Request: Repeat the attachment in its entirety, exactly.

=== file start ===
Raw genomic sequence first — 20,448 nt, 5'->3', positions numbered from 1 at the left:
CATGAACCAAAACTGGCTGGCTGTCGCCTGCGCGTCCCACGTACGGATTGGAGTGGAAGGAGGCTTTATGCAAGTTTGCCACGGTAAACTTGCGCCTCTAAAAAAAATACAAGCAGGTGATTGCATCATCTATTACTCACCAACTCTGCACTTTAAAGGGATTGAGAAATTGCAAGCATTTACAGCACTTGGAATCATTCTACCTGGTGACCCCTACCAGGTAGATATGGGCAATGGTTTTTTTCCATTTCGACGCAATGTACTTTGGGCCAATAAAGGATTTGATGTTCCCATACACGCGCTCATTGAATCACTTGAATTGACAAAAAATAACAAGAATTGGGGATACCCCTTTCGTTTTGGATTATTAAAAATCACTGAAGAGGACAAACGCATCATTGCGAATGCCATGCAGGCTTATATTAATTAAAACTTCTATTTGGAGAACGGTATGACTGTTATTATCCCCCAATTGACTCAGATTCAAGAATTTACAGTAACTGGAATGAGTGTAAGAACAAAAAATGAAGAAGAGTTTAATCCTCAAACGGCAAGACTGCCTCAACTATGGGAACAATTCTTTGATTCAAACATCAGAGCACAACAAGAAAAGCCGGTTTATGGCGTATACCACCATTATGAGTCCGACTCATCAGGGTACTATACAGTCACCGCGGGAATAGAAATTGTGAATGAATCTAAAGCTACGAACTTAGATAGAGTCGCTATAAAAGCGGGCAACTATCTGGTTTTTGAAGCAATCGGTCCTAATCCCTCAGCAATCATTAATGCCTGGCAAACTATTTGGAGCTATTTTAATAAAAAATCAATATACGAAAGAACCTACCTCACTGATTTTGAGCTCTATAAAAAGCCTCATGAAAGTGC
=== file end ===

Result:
Raw genomic sequence first — 20,448 nt, 5'->3', positions numbered from 1 at the left:
CATGAACCAAAACTGGCTGGCTGTCGCCTGCGCGTCCCACGTACGGATTGGAGTGGAAGGAGGCTTTATGCAAGTTTGCCACGGTAAACTTGCGCCTCTAAAAAAAATACAAGCAGGTGATTGCATCATCTATTACTCACCAACTCTGCACTTTAAAGGGATTGAGAAATTGCAAGCATTTACAGCACTTGGAATCATTCTACCTGGTGACCCCTACCAGGTAGATATGGGCAATGGTTTTTTTCCATTTCGACGCAATGTACTTTGGGCCAATAAAGGATTTGATGTTCCCATACACGCGCTCATTGAATCACTTGAATTGACAAAAAATAACAAGAATTGGGGATACCCCTTTCGTTTTGGATTATTAAAAATCACTGAAGAGGACAAACGCATCATTGCGAATGCCATGCAGGCTTATATTAATTAAAACTTCTATTTGGAGAACGGTATGACTGTTATTATCCCCCAATTGACTCAGATTCAAGAATTTACAGTAACTGGAATGAGTGTAAGAACAAAAAATGAAGAAGAGTTTAATCCTCAAACGGCAAGACTGCCTCAACTATGGGAACAATTCTTTGATTCAAACATCAGAGCACAACAAGAAAAGCCGGTTTATGGCGTATACCACCATTATGAGTCCGACTCATCAGGGTACTATACAGTCACCGCGGGAATAGAAATTGTGAATGAATCTAAAGCTACGAACTTAGATAGAGTCGCTATAAAAGCGGGCAACTATCTGGTTTTTGAAGCAATCGGTCCTAATCCCTCAGCAATCATTAATGCCTGGCAAACTATTTGGAGCTATTTTAATAAAAAATCAATATACGAAAGAACCTACCTCACTGATTTTGAGCTCTATAAAAAGCCTCATGAAAGTGC